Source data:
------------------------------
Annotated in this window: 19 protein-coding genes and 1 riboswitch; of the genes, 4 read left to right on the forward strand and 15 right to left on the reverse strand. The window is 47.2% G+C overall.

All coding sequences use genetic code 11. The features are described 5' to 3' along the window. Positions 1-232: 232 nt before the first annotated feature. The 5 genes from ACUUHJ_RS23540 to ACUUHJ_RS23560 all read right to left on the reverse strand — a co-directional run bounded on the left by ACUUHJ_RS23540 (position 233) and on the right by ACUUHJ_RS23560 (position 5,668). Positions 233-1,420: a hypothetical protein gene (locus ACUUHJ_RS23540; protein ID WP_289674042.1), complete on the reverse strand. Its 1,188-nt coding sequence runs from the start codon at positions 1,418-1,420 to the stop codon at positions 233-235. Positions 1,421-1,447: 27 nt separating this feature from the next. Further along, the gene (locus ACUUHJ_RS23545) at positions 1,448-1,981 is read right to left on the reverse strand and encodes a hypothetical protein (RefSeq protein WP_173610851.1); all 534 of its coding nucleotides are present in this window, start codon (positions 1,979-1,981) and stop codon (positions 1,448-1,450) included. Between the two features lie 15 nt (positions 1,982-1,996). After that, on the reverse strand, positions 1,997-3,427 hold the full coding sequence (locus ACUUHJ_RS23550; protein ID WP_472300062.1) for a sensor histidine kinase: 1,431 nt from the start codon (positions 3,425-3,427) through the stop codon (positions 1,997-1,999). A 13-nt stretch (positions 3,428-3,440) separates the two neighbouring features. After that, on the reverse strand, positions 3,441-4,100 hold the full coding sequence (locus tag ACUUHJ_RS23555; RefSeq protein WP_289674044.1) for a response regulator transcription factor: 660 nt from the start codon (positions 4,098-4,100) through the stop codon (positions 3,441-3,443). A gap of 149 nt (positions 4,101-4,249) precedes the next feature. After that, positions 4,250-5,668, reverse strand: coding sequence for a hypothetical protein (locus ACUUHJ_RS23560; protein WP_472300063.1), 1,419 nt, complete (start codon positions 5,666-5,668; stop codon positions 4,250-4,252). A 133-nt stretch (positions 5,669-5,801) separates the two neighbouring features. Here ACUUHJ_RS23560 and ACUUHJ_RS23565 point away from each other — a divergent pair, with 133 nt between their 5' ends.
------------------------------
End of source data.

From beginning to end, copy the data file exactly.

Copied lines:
Annotated in this window: 19 protein-coding genes and 1 riboswitch; of the genes, 4 read left to right on the forward strand and 15 right to left on the reverse strand. The window is 47.2% G+C overall.

All coding sequences use genetic code 11. The features are described 5' to 3' along the window. Positions 1-232: 232 nt before the first annotated feature. The 5 genes from ACUUHJ_RS23540 to ACUUHJ_RS23560 all read right to left on the reverse strand — a co-directional run bounded on the left by ACUUHJ_RS23540 (position 233) and on the right by ACUUHJ_RS23560 (position 5,668). Positions 233-1,420: a hypothetical protein gene (locus ACUUHJ_RS23540; protein ID WP_289674042.1), complete on the reverse strand. Its 1,188-nt coding sequence runs from the start codon at positions 1,418-1,420 to the stop codon at positions 233-235. Positions 1,421-1,447: 27 nt separating this feature from the next. Further along, the gene (locus ACUUHJ_RS23545) at positions 1,448-1,981 is read right to left on the reverse strand and encodes a hypothetical protein (RefSeq protein WP_173610851.1); all 534 of its coding nucleotides are present in this window, start codon (positions 1,979-1,981) and stop codon (positions 1,448-1,450) included. Between the two features lie 15 nt (positions 1,982-1,996). After that, on the reverse strand, positions 1,997-3,427 hold the full coding sequence (locus ACUUHJ_RS23550; protein ID WP_472300062.1) for a sensor histidine kinase: 1,431 nt from the start codon (positions 3,425-3,427) through the stop codon (positions 1,997-1,999). A 13-nt stretch (positions 3,428-3,440) separates the two neighbouring features. After that, on the reverse strand, positions 3,441-4,100 hold the full coding sequence (locus tag ACUUHJ_RS23555; RefSeq protein WP_289674044.1) for a response regulator transcription factor: 660 nt from the start codon (positions 4,098-4,100) through the stop codon (positions 3,441-3,443). A gap of 149 nt (positions 4,101-4,249) precedes the next feature. After that, positions 4,250-5,668, reverse strand: coding sequence for a hypothetical protein (locus ACUUHJ_RS23560; protein WP_472300063.1), 1,419 nt, complete (start codon positions 5,666-5,668; stop codon positions 4,250-4,252). A 133-nt stretch (positions 5,669-5,801) separates the two neighbouring features. Here ACUUHJ_RS23560 and ACUUHJ_RS23565 point away from each other — a divergent pair, with 133 nt between their 5' ends.